I just finished reading Rework by the great folks over at 37Signals and it really struck me at my core. Most of the book revolves around the “new” way of doing business, and it really validated everything I felt since I started my career. To have it presented to me in the written word without any BS fluff was fairly eye opening. As for my own philosophy concerning reading business/entrepreneur-type books, here’s what I usually do:
- I try to put it into practice immediately so it sticks in my head.
- Writing it down also seems to have the same effect as I am effectively thinking about it twice while having to digest the ideas.
- Nothing helps to solidify newly learned concepts like teaching it to others. Try to pass down some of your new knowledge to the less experienced members of your team.
- I really like bullet points.
This blog will focus on some of the more quotable aspects of the book. Within the first couple of pages, Jason and David already struck on a gem; they stated that the common and overused business phrase of “You Need To Learn from Your Mistakes” is one of the most common misconceptions of the modern business era. The writers broke it down as follows:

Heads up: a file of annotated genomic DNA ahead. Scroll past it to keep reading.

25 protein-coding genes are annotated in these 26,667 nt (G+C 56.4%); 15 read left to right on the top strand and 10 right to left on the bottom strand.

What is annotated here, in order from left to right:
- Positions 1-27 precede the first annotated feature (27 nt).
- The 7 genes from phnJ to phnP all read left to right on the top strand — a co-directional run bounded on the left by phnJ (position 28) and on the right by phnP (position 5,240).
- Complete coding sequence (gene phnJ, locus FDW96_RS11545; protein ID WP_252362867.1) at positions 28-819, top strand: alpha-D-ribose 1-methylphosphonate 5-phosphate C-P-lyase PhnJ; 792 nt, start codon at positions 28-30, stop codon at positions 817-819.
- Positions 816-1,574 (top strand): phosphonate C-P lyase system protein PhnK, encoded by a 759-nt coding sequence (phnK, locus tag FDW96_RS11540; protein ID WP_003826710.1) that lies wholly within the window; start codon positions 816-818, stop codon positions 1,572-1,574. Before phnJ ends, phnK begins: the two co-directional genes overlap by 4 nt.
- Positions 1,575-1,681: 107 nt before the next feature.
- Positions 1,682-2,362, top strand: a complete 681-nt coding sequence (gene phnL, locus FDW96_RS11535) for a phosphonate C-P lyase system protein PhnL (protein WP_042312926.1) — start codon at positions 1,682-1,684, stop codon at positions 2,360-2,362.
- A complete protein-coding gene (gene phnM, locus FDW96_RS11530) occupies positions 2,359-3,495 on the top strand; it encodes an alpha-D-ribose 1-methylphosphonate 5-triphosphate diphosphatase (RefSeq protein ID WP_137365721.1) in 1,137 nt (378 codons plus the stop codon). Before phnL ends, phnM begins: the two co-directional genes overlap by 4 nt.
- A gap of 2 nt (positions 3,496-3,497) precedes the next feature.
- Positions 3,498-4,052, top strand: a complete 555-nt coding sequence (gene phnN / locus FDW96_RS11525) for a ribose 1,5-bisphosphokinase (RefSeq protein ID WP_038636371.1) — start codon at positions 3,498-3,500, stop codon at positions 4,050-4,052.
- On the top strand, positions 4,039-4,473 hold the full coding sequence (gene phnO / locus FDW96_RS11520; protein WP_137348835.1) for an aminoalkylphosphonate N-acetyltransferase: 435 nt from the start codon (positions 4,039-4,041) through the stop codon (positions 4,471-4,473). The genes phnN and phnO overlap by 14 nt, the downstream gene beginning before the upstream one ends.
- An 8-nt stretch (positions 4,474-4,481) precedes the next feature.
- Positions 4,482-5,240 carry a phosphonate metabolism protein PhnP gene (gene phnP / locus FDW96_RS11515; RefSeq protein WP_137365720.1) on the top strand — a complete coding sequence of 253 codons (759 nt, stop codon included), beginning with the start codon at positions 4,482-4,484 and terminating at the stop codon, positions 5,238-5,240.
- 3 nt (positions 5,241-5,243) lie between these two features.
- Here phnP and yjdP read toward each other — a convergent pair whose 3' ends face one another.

- Sure, it’s good to not make a mistake again. BUT, it doesn’t help you to figure out what to do next!
- It’s more valuable with learning from your successes. What does this mean? It means successes need to be scrutinized, broken down into specific elements and replicated. It means that if a PPC account has a great week, I will go and break it down just as critically as if it had a horrific week. The reason for this is that I need to figure out the exact variables needed to replicate it in this account and possibly my other accounts as well.
- I usually hate quoting studies, but a Harvard Business School study found that “already-successful entrepreneurs are far more likely to succeed again (34%)” than others. They know what it takes to succeed, and they will replicate those elements in their future projects.
Stay tuned for more juicy, actionable tidbits from Rework.
,March 9, 2010Most business books give you the same old advice: Write a business plan, study the competition, seek investors, yadda yadda. If you\'re looking for a book like that, put this one back on the shelf.